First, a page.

From there, my understanding floundered on a brutally simple question: If it succeeded, why were American troops still in Afghanistan? I’ve gathered the facts — the names, the numbers, the key locations — and can follow the reasoning behind policy decisions like the surge. No matter how much I search, though, I have yet to uncover a clear, concise reason for the war’s continuation, now spanning nearly 19 years.

Then I read “The Afghanistan Papers,” a report by The Washington Post uncovering 2,000 pages of previously unpublished notes and interviews with people who played key roles in the war. They detail military and diplomatic leaders’ mistakes and their sheer lack of clarity about their objectives. They show, time and time again, that U.S. officials misled the public into believing the war was succeeding despite privately harboring doubt and pessimism. “What are we trying to do here?” Douglas Lute, a three-star Army general who served as the White House’s Afghan war czar during the Bush and Obama administrations, said in 2015. “We didn’t have the foggiest notion of what we were undertaking.” His statement is one of hundreds like it.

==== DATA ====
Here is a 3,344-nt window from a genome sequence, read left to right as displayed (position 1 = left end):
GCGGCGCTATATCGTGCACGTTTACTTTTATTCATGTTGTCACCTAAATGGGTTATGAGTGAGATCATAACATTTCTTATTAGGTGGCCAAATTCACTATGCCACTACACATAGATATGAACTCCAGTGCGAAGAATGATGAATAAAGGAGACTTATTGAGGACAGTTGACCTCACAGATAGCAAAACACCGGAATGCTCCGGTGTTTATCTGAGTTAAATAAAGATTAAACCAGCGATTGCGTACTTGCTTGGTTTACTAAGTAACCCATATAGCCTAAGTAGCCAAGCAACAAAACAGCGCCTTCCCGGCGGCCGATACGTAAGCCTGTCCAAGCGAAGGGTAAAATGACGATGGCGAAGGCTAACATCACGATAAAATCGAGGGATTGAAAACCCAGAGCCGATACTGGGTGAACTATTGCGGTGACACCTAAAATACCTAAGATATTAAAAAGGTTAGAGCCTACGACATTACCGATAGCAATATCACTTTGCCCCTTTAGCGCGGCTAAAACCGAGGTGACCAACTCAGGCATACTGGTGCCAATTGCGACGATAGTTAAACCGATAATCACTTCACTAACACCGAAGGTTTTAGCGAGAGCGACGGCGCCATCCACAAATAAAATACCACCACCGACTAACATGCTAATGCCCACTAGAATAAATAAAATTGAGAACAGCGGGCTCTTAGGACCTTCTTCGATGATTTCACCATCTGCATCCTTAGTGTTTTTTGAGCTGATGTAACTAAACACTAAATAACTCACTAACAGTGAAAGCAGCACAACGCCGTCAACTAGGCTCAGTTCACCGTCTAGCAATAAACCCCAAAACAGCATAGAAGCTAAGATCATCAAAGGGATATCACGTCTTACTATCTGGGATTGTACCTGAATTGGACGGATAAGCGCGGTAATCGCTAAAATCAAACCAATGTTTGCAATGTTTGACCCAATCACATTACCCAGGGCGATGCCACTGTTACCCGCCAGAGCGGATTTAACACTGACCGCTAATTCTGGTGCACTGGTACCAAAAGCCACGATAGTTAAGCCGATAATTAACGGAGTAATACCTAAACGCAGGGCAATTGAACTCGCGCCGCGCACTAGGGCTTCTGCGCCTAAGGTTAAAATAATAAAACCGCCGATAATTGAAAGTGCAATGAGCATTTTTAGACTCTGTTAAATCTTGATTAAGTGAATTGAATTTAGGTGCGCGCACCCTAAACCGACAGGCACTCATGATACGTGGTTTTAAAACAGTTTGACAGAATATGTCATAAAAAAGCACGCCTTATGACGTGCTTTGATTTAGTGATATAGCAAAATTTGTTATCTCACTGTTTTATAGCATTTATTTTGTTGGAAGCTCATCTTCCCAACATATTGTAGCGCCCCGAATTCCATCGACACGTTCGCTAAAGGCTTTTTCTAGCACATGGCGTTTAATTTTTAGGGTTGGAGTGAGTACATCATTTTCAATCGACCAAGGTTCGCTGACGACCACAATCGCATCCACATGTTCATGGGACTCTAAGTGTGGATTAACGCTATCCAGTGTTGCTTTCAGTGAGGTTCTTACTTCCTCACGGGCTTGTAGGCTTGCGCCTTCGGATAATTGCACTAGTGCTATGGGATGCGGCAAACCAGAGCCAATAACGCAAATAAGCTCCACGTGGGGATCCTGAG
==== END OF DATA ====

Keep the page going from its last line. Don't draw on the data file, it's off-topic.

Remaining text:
For the first time since my father’s death, I didn’t feel like I was crazy. If the highest military officers and diplomats didn’t understand the war, it made sense that I wouldn’t either. If their plan was to lull the American people into continued, complacent, passive support for our presence in Afghanistan, my confusion was by design. These interviews solidified what I’d felt all along: The reason I couldn’t make sense of the war, the lives lost, was because there was no sense to be made.